White Mountains Insurance (WTM) comes up with some regularity, not least because Buffett has owned shares for ages. Another insurance conglomerate, with a strong investment portfolio but without the Berkshire focus on buying operating companies in other industries, White Mountains may be a great investment -- and certainly an underlooked one, with shares trading well above $500 according to the Buffett anti-split preferences. But with the aging insurance legend Jack Byrne at the helm this feels more like a current Berkshire Hathaway, Junior than a company that's likely to take it to the next level in the coming decades.
Leucadia (LUK) wins for having the most Berkshire-like website (just compare leucadia.com to berkshirehathaway.com). It's a relatively small company for all the investments and properties they own, and I'm sure there's a significant "conglomerate discount" built into these shares to compensate for the fact that anyone buying LUK shares has to understand operations as diverse as wineries, timber, telecom, and manufacturing. I believe Leucadia started as a financial company, but is no longer significantly exposed to insurance or banking as far as I can tell -- this is certainly an intriguing company for further research.
Brookfield Asset Management (BAM), , a Canadian company, has been hugely successful both in managing money for institutions and in building up a collection of hard assets in, among other areas, real estate, timber, and power generation, and may be able to use the recent Canadian Trust tax law changes to buy up some valuable trust assets on the cheap, not unlike Buffett's investment in MidAmerican Energy back when pipelines seemed boring ... but while the conglomerate is growing and I'm intrigued by the opportunity ahead for this company to potentially build itself into the Macquarie of North America, there's no hint of the kind of quiet under-the-radar wealth building that early Berkshire investors enjoyed.
Others that have done a great job of building conglomerates and becoming bazillionaires? The Rales brothers who built Danaher (DHR) come to mind, and I used to own shares in that company -- but given their extremely hands-on management style and focus on manufacturing this is really more like GE Junior than Berkshire Junior.
The search goes far and wide. A Motley Fool author argued that Joel Greenblatt is investing like Warren Buffett, though he doesn't run a public company that we can invest in -- so that's not exactly the same kettle of fish.
And smaller companies with intriguing holdings or misunderstood book value often get compared to Berkshire including PICO holdings, described here by Cheap Stocks.
There's even a small Chinese holding company that likes to say that it has a "Berkshire Hathaway model" for China (I don't know anything about this company, they seem to be some sort of a venture investment group).
But maybe we're missing the real story -- is Buffett really just the next William Jardine? Jardine Matheson (JMHLY.PK or Jardine Strategic at JSHLY.PK, both are difficult to trade) is an international conglomerate that owns pieces of everything from the Mandarin Oriental hotels to Hong Kong Land to Astra ... and some big insurance operations.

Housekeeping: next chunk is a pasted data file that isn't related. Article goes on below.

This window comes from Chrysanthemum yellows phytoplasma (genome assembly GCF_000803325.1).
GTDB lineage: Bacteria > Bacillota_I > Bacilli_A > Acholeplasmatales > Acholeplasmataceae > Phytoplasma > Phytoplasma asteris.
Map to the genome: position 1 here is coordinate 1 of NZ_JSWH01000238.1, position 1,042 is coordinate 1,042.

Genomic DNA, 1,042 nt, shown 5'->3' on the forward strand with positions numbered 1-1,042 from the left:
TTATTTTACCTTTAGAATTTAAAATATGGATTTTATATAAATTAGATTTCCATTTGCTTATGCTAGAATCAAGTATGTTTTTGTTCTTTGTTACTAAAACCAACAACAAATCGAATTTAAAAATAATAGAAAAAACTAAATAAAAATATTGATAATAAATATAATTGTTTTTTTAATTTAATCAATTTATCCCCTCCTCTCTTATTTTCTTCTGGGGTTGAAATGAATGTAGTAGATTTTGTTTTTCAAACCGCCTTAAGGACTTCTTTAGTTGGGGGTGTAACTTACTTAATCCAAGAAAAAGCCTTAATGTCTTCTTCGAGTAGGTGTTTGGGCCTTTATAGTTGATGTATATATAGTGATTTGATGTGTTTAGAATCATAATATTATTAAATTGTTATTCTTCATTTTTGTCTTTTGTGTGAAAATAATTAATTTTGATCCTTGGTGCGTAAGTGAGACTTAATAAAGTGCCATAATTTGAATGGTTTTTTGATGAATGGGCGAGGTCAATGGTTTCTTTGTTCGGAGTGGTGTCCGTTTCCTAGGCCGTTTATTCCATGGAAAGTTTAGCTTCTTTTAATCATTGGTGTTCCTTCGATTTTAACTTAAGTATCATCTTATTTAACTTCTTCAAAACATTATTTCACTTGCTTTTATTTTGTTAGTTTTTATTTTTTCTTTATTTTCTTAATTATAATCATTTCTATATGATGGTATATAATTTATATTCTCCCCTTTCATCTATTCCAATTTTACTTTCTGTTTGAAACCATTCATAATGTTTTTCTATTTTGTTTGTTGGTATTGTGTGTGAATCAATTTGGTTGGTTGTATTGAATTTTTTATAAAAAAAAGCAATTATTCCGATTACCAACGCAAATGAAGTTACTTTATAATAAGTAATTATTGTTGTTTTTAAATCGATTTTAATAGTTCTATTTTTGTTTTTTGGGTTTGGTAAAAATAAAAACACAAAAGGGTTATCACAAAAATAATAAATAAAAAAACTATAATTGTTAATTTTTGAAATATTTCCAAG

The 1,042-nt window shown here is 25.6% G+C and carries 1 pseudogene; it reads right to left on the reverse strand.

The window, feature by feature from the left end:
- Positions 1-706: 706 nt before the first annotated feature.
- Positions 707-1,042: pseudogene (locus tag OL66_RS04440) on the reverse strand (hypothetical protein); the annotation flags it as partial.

I'm still nervous about Sears Holdings, with so many people buying it because they want to ride along as Eddie Lampert invests the Sears cash flow into other companies -- but maybe that's like being nervous about Warren Buffett buying a suffering textile mill. Perhaps I just need to see through my hangups about Sears and trust in Cramer and Lampert.
For my taste, right now an investment in Markel feels much more solid -- I know I'm getting a company that focuses on profitability and growth in book value while ignoring their stock price, and I know they have the built-in insurance company advantage that Buffett had of investing with other peoples' money. Leucadia is very tempting for me if I find time to really delve into their operations, but I like the potential of Markel, and Berkshire itself (especially if they become a massive dividender following Buffett's demise, as I think is quite possible), more than that of White Mountains right now.
It's a fun game, but of course we're as likely to find the next Warren Buffett today as our parents were forty years ago -- and the brilliance of Buffett was certainly not taken as gospel even back in the 1980s, when you could have bought A shares for well under $1,000. If the next Buffett is out there right now, getting his business started, we'll probably overlook him. After all, he'll probably be a boring, small-town businessman in a cheap suit, running a snoozy business and flying under the radar.
If you're lucky enough to find a small company with steady and ethical management, a contrarian bent, a focus on building cash flow, and a distaste for quarterly stock market performance metrics, it may be worth a shot -- especially if no one is calling it the next Berkshire Hathaway, and especially if your broker thinks you're crazy for asking about it.
MKL vs. WTM vs. LUK vs. BAM 1-yr chart:
Disclosure: As of this writing I own shares in Markel and Berkshire Hathaway.